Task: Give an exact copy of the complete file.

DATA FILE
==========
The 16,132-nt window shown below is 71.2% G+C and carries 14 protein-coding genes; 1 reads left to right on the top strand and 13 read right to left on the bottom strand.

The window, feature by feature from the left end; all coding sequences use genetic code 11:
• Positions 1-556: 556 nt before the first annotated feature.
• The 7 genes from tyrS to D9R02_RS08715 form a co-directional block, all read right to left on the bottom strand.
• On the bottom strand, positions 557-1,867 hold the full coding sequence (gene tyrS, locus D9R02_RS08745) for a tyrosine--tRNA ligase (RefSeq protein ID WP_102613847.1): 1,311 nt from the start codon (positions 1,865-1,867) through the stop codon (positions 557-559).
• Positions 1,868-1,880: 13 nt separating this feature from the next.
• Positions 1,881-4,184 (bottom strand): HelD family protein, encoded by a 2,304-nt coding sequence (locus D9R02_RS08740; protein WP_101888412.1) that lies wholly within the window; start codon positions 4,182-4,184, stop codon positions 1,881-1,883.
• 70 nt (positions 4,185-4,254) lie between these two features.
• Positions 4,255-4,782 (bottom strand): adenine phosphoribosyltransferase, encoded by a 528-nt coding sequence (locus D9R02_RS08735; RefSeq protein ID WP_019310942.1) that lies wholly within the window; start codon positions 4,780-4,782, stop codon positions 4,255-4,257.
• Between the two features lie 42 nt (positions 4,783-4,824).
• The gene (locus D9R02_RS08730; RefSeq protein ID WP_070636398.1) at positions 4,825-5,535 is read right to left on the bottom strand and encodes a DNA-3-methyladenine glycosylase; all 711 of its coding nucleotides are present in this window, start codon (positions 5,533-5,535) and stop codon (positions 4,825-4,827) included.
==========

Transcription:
The 16,132-nt window shown below is 71.2% G+C and carries 14 protein-coding genes; 1 reads left to right on the top strand and 13 read right to left on the bottom strand.

The window, feature by feature from the left end; all coding sequences use genetic code 11:
• Positions 1-556: 556 nt before the first annotated feature.
• The 7 genes from tyrS to D9R02_RS08715 form a co-directional block, all read right to left on the bottom strand.
• On the bottom strand, positions 557-1,867 hold the full coding sequence (gene tyrS, locus D9R02_RS08745) for a tyrosine--tRNA ligase (RefSeq protein ID WP_102613847.1): 1,311 nt from the start codon (positions 1,865-1,867) through the stop codon (positions 557-559).
• Positions 1,868-1,880: 13 nt separating this feature from the next.
• Positions 1,881-4,184 (bottom strand): HelD family protein, encoded by a 2,304-nt coding sequence (locus D9R02_RS08740; protein WP_101888412.1) that lies wholly within the window; start codon positions 4,182-4,184, stop codon positions 1,881-1,883.
• 70 nt (positions 4,185-4,254) lie between these two features.
• Positions 4,255-4,782 (bottom strand): adenine phosphoribosyltransferase, encoded by a 528-nt coding sequence (locus D9R02_RS08735; RefSeq protein ID WP_019310942.1) that lies wholly within the window; start codon positions 4,780-4,782, stop codon positions 4,255-4,257.
• Between the two features lie 42 nt (positions 4,783-4,824).
• The gene (locus D9R02_RS08730; RefSeq protein ID WP_070636398.1) at positions 4,825-5,535 is read right to left on the bottom strand and encodes a DNA-3-methyladenine glycosylase; all 711 of its coding nucleotides are present in this window, start codon (positions 5,533-5,535) and stop codon (positions 4,825-4,827) included.